Collaborative research will include the strengthening of research capacity for the development and safe use of transgenic rice in Indonesia, improving grain quality and the nutritional value of rice using functional genomics and molecular breeding, and special emphasis on drought, disease resistance, and poor soils.
Capacity building will focus on postgraduate degree training, on-the-job or intern training, scientist exchange, short courses, and in-country training.
Duncan Macintosh | EurekAlert!
Forest Management Yields Higher Productivity through Biodiversity
14.10.2016 | Technische Universität München
Farming with forests
23.09.2016 | University of Illinois College of Agricultural, Consumer and Environmental Sciences (ACES)
Researchers from the Institute for Quantum Computing (IQC) at the University of Waterloo led the development of a new extensible wiring technique capable of controlling superconducting quantum bits, representing a significant step towards to the realization of a scalable quantum computer.
"The quantum socket is a wiring method that uses three-dimensional wires based on spring-loaded pins to address individual qubits," said Jeremy Béjanin, a PhD...
In a paper in Scientific Reports, a research team at Worcester Polytechnic Institute describes a novel light-activated phenomenon that could become the basis for applications as diverse as microscopic robotic grippers and more efficient solar cells.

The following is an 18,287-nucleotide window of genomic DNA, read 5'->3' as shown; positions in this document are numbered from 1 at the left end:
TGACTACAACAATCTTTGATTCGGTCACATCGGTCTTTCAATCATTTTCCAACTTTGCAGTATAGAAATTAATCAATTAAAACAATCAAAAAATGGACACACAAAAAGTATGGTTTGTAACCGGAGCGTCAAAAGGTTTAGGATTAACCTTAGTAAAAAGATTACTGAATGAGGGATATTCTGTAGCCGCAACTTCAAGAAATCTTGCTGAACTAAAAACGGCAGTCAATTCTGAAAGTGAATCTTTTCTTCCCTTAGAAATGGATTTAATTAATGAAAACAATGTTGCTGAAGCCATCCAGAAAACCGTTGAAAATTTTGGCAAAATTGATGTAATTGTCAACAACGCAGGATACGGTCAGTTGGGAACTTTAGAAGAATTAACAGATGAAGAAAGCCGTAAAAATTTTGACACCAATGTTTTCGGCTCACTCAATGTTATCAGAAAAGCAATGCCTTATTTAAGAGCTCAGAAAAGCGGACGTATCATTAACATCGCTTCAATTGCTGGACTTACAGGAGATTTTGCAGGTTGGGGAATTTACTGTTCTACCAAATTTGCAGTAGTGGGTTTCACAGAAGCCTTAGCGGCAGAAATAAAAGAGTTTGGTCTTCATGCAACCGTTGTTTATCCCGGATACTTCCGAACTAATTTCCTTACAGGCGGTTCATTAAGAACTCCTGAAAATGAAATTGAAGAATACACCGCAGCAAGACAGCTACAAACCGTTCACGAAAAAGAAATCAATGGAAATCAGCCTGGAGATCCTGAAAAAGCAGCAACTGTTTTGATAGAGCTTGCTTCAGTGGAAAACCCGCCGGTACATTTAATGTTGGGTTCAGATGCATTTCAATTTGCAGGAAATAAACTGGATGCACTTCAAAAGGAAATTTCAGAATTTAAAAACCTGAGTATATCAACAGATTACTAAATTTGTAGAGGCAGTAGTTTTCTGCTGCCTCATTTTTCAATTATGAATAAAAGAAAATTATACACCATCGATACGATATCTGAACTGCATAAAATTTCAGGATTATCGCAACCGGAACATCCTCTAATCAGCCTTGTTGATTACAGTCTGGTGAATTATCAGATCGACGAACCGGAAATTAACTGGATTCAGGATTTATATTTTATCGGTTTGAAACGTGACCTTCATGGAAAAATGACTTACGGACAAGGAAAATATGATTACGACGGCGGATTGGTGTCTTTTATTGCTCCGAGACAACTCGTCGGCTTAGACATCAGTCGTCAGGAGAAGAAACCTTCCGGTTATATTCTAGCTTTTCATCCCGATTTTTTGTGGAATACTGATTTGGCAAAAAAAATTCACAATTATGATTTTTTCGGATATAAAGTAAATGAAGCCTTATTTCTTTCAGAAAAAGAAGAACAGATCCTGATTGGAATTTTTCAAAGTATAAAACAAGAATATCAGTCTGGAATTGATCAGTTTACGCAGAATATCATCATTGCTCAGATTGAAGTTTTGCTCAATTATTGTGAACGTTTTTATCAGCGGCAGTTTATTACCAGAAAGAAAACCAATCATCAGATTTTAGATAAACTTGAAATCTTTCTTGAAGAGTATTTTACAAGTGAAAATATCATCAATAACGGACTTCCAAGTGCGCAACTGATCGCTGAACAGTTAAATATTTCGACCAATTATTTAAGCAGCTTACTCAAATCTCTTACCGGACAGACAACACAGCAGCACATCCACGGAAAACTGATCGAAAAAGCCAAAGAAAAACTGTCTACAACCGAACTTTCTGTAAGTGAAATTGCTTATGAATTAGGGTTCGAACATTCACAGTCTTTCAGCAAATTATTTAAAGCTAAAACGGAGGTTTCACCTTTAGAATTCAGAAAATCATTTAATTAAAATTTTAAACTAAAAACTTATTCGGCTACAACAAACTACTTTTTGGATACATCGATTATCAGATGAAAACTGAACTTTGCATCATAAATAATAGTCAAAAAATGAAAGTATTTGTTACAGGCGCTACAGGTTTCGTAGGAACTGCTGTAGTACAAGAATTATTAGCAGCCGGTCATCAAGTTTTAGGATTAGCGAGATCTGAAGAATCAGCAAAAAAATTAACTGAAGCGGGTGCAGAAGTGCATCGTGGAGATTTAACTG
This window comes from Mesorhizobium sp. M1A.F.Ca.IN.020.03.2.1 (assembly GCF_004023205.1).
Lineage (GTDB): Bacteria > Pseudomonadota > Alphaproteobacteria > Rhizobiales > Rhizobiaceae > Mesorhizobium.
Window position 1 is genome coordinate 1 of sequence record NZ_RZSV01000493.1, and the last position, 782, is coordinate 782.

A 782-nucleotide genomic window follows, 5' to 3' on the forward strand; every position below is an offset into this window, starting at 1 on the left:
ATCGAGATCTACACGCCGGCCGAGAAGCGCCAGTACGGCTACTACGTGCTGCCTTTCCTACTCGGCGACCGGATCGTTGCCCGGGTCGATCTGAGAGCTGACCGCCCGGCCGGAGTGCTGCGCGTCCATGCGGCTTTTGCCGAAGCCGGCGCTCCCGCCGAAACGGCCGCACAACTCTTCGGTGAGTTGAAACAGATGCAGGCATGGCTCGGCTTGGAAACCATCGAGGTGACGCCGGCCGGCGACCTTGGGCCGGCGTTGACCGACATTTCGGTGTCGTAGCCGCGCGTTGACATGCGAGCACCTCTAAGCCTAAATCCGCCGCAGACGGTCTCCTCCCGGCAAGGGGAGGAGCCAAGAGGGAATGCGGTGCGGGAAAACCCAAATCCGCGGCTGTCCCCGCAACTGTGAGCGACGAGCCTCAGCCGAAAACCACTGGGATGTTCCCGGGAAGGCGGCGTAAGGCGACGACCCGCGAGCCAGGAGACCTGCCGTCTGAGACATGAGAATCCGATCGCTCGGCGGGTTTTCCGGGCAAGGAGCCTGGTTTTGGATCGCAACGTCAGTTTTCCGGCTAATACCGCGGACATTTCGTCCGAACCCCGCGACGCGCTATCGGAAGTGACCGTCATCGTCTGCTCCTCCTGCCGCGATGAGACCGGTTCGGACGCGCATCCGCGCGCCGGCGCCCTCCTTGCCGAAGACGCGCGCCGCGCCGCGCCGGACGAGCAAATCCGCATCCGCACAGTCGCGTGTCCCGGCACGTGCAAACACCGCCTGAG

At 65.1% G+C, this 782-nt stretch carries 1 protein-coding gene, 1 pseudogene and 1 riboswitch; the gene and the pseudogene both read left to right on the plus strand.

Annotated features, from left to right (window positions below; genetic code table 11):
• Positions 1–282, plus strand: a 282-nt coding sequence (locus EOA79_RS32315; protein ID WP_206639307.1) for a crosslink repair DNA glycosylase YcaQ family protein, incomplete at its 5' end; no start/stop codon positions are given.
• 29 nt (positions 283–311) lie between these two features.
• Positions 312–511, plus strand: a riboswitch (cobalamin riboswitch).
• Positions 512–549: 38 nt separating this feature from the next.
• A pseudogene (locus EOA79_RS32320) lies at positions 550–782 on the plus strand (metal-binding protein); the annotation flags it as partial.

A research team at Worcester Polytechnic Institute (WPI) has developed a revolutionary, light-activated semiconductor nanocomposite material that can be used...
By forcefully embedding two silicon atoms in a diamond matrix, Sandia researchers have demonstrated for the first time on a single chip all the components needed to create a quantum bridge to link quantum computers together.
"People have already built small quantum computers," says Sandia researcher Ryan Camacho. "Maybe the first useful one won't be a single giant quantum computer...
COMPAMED has become the leading international marketplace for suppliers of medical manufacturing. The trade fair, which takes place every November and is co-located to MEDICA in Dusseldorf, has been steadily growing over the past years and shows that medical technology remains a rapidly growing market.
In 2016, the joint pavilion by the IVAM Microtechnology Network, the Product Market “High-tech for Medical Devices”, will be located in Hall 8a again and will...
'Ferroelectric' materials can switch between different states of electrical polarization in response to an external electric field. This flexibility means they show promise for many applications, for example in electronic devices and computer memory. Current ferroelectric materials are highly valued for their thermal and chemical stability and rapid electro-mechanical responses, but creating a material that is scalable down to the tiny sizes needed for technologies like silicon-based semiconductors (Si-based CMOS) has proven challenging.
Now, Hiroshi Funakubo and co-workers at the Tokyo Institute of Technology, in collaboration with researchers across Japan, have conducted experiments to...
14.10.2016 | Event News
14.10.2016 | Event News
12.10.2016 | Event News
21.10.2016 | Health and Medicine
21.10.2016 | Information Technology
21.10.2016 | Materials Sciences